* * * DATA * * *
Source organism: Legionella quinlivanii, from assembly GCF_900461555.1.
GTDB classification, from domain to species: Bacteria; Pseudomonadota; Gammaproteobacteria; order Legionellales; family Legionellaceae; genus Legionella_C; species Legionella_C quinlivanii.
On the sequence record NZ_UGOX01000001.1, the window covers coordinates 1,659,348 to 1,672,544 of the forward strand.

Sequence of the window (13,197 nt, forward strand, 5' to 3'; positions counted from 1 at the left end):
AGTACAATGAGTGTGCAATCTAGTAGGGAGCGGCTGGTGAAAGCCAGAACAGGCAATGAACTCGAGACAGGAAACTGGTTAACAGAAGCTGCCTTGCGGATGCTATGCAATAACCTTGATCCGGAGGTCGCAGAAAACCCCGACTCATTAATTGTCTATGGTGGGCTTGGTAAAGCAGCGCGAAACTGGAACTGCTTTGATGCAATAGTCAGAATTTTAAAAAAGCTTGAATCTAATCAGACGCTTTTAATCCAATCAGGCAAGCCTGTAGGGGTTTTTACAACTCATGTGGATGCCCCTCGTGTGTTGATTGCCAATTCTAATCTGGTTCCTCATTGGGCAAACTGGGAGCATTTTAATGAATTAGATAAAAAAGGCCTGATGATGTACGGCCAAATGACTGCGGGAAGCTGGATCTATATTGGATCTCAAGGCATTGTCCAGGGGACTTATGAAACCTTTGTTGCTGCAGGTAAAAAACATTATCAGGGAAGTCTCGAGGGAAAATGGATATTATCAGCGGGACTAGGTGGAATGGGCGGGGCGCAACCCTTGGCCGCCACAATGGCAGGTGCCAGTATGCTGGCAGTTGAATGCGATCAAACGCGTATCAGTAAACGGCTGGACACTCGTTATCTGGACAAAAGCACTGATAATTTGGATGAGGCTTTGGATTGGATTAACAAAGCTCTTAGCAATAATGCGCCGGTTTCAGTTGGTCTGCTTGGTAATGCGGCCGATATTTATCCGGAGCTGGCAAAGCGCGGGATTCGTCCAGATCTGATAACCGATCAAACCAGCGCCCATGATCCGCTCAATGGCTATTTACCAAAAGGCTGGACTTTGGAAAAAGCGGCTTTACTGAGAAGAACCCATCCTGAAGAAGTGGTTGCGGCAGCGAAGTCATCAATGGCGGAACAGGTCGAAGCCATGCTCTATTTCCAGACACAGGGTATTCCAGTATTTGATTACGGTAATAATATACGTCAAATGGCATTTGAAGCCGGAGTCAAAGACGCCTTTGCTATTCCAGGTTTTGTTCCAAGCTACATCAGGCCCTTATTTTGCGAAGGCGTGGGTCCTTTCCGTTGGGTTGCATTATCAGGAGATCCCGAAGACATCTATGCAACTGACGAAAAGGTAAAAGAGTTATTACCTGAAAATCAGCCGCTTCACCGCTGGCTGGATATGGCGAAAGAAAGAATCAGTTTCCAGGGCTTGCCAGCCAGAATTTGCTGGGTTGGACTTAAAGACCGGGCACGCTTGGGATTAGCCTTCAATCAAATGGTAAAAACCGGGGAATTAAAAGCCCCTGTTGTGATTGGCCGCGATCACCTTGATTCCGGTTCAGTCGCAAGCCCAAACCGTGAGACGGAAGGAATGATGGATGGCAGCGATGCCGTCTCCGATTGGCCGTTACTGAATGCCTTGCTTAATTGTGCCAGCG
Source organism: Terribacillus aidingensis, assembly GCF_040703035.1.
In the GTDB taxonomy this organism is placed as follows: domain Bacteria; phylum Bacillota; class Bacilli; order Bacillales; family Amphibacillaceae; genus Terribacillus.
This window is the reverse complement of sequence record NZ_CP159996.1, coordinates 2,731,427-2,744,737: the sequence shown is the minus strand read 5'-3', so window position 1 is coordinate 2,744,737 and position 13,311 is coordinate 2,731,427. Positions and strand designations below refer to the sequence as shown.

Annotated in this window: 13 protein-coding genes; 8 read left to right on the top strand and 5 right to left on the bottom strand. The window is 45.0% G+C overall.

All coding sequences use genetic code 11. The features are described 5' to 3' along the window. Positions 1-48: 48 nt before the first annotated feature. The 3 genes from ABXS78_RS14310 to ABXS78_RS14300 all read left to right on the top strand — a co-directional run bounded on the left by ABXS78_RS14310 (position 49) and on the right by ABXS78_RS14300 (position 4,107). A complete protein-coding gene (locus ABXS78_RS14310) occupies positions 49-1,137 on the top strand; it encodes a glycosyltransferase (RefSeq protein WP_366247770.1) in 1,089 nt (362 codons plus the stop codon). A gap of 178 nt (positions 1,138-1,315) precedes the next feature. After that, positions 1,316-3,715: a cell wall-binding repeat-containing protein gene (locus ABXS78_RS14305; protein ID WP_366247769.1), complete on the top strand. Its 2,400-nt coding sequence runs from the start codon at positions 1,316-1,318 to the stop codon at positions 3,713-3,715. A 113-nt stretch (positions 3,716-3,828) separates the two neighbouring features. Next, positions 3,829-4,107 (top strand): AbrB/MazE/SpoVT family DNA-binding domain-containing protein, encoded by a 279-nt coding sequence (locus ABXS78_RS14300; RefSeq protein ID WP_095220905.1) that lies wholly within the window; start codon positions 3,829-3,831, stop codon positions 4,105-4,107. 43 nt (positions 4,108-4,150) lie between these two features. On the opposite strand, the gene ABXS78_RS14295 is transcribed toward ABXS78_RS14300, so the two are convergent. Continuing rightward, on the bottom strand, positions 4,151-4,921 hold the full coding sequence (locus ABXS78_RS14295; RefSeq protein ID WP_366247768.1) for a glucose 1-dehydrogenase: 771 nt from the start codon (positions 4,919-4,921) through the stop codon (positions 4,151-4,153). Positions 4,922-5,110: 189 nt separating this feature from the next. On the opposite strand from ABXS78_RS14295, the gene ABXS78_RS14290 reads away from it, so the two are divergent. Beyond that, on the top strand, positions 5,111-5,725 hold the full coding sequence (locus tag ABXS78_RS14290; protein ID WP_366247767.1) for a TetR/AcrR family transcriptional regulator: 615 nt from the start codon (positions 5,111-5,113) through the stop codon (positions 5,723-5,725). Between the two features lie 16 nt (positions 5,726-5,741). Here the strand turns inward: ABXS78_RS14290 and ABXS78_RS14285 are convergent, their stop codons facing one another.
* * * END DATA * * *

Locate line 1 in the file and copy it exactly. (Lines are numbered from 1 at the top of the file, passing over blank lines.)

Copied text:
Source organism: Legionella quinlivanii, from assembly GCF_900461555.1.